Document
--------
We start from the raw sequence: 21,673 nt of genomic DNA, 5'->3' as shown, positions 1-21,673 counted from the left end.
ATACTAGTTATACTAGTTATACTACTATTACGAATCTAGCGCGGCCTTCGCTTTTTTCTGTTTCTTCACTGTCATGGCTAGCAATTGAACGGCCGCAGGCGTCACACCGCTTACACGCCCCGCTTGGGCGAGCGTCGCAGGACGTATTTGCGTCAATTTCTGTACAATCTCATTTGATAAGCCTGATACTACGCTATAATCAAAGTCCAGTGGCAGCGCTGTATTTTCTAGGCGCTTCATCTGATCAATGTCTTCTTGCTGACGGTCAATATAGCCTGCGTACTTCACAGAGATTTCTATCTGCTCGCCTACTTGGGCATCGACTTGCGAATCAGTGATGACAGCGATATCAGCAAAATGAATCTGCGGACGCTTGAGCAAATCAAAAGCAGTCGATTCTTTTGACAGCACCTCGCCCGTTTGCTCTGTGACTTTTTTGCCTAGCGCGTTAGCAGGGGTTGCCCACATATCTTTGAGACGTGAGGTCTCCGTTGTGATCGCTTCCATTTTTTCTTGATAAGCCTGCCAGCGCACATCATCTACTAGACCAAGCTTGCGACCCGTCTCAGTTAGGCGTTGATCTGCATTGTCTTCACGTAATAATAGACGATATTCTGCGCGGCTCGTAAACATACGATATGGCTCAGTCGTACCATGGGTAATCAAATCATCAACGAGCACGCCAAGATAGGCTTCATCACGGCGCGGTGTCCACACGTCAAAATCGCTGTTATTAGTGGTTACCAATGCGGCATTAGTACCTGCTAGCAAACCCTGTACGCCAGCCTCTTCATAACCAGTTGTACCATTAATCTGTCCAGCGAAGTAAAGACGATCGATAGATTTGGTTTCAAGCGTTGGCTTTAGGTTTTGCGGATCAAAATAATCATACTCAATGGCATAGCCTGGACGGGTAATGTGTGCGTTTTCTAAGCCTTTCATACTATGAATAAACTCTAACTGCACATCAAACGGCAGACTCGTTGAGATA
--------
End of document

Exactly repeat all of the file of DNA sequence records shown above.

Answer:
We start from the raw sequence: 21,673 nt of genomic DNA, 5'->3' as shown, positions 1-21,673 counted from the left end.
ATACTAGTTATACTAGTTATACTACTATTACGAATCTAGCGCGGCCTTCGCTTTTTTCTGTTTCTTCACTGTCATGGCTAGCAATTGAACGGCCGCAGGCGTCACACCGCTTACACGCCCCGCTTGGGCGAGCGTCGCAGGACGTATTTGCGTCAATTTCTGTACAATCTCATTTGATAAGCCTGATACTACGCTATAATCAAAGTCCAGTGGCAGCGCTGTATTTTCTAGGCGCTTCATCTGATCAATGTCTTCTTGCTGACGGTCAATATAGCCTGCGTACTTCACAGAGATTTCTATCTGCTCGCCTACTTGGGCATCGACTTGCGAATCAGTGATGACAGCGATATCAGCAAAATGAATCTGCGGACGCTTGAGCAAATCAAAAGCAGTCGATTCTTTTGACAGCACCTCGCCCGTTTGCTCTGTGACTTTTTTGCCTAGCGCGTTAGCAGGGGTTGCCCACATATCTTTGAGACGTGAGGTCTCCGTTGTGATCGCTTCCATTTTTTCTTGATAAGCCTGCCAGCGCACATCATCTACTAGACCAAGCTTGCGACCCGTCTCAGTTAGGCGTTGATCTGCATTGTCTTCACGTAATAATAGACGATATTCTGCGCGGCTCGTAAACATACGATATGGCTCAGTCGTACCATGGGTAATCAAATCATCAACGAGCACGCCAAGATAGGCTTCATCACGGCGCGGTGTCCACACGTCAAAATCGCTGTTATTAGTGGTTACCAATGCGGCATTAGTACCTGCTAGCAAACCCTGTACGCCAGCCTCTTCATAACCAGTTGTACCATTAATCTGTCCAGCGAAGTAAAGACGATCGATAGATTTGGTTTCAAGCGTTGGCTTTAGGTTTTGCGGATCAAAATAATCATACTCAATGGCATAGCCTGGACGGGTAATGTGTGCGTTTTCTAAGCCTTTCATACTATGAATAAACTCTAACTGCACATCAAACGGCAGACTCGTTGAGATA